Senior Headmaster’s Blog: The Value of Kindness

My first thought this week has been how wonderful it is to be back!  The best part about teaching is working with people, and to see the students back on site, many new to Felsted, has brought the place back to life.  I am very grateful to the team who helped to allow many of our international students to return early, to prepare for the new school term, and for those who looked after the LEAP students as well.  We were also pleased with the approach to the progress checks that were undertaken by Year 11 and Upper 6th students, and hopefully set them up well for the start of this important year.

We are continuing to monitor all the guidance closely, and will continue to put safety as our first priority in seeking to return more closely to normal school life.  We see this very much as a team effort, with the students taking on responsibilities, alongside the teachers, and the operational teams are working extremely hard to keep things moving.  For example, in order to get all year groups through lunch, the catering team cleans all surfaces four times in just over an hour, for four different sittings.  We would also ask that parents help as well, by following the government guidance outside school.  Social gatherings do need to be kept to a minimum, and while I know that this might seem frustrating when all the pupils are 'together' at school, it is important for reducing risk of transmission.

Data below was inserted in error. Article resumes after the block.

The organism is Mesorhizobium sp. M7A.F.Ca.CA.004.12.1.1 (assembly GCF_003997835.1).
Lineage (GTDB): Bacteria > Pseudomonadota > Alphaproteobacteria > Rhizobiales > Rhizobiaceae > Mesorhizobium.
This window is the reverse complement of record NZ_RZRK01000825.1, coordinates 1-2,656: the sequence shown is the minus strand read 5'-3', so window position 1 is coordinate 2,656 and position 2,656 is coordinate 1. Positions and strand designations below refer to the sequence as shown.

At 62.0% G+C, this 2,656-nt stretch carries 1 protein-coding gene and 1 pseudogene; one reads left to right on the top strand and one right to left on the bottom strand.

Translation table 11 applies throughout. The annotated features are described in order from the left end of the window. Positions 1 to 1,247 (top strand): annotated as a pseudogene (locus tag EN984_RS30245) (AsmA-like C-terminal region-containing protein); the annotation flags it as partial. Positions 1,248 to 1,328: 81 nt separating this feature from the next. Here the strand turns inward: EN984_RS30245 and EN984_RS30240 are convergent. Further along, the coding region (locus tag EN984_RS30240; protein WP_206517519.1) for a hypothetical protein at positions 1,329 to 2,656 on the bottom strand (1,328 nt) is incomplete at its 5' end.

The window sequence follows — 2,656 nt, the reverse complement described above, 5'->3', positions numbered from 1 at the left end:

Please do follow us on social media.  We try to keep a varied programme of news and updates, and there are also house and department sites.  Parental (and pupil) interaction with these posts is always good to see!

Finally, the focus in my assemblies this week has been about the Value of Kindness, as illustrated by one of my favourite video stories (see below), and how an act of kindness can change someone else's day, or even their life.

I told Year 9 how I still remember an act of kindness shown to me on my first day of primary school, at the age of 6, and I am still friends with the person who showed that kindness to me, almost 20 years ago - well perhaps a bit more than that.  Second, that we want a culture where people understand the values that matter to them, and therefore not people who stand by, but stand up for what they know to be right.  A culture that begins with self respect, but extends to be respectful to all others.  Success this term will be achieved by finding and taking opportunities, working hard, and showing this kindness.  I have no doubt that the children are ready for the challenge.

Chris Townsend